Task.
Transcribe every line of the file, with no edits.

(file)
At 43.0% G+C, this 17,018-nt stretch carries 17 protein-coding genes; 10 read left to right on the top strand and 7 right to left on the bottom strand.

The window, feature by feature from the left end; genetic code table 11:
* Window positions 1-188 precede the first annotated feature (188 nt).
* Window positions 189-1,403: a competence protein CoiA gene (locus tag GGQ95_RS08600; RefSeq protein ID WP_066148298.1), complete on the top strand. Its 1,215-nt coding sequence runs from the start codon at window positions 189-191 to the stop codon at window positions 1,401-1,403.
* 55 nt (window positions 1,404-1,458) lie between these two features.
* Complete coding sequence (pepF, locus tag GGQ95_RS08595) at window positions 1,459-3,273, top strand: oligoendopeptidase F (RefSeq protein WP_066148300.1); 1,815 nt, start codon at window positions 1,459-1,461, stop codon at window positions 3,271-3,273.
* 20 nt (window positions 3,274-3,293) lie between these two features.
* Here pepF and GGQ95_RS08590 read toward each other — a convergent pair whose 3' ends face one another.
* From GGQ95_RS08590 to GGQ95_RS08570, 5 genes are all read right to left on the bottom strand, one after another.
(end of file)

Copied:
At 43.0% G+C, this 17,018-nt stretch carries 17 protein-coding genes; 10 read left to right on the top strand and 7 right to left on the bottom strand.

The window, feature by feature from the left end; genetic code table 11:
* Window positions 1-188 precede the first annotated feature (188 nt).
* Window positions 189-1,403: a competence protein CoiA gene (locus tag GGQ95_RS08600; RefSeq protein ID WP_066148298.1), complete on the top strand. Its 1,215-nt coding sequence runs from the start codon at window positions 189-191 to the stop codon at window positions 1,401-1,403.
* 55 nt (window positions 1,404-1,458) lie between these two features.
* Complete coding sequence (pepF, locus tag GGQ95_RS08595) at window positions 1,459-3,273, top strand: oligoendopeptidase F (RefSeq protein WP_066148300.1); 1,815 nt, start codon at window positions 1,459-1,461, stop codon at window positions 3,271-3,273.
* 20 nt (window positions 3,274-3,293) lie between these two features.
* Here pepF and GGQ95_RS08590 read toward each other — a convergent pair whose 3' ends face one another.
* From GGQ95_RS08590 to GGQ95_RS08570, 5 genes are all read right to left on the bottom strand, one after another.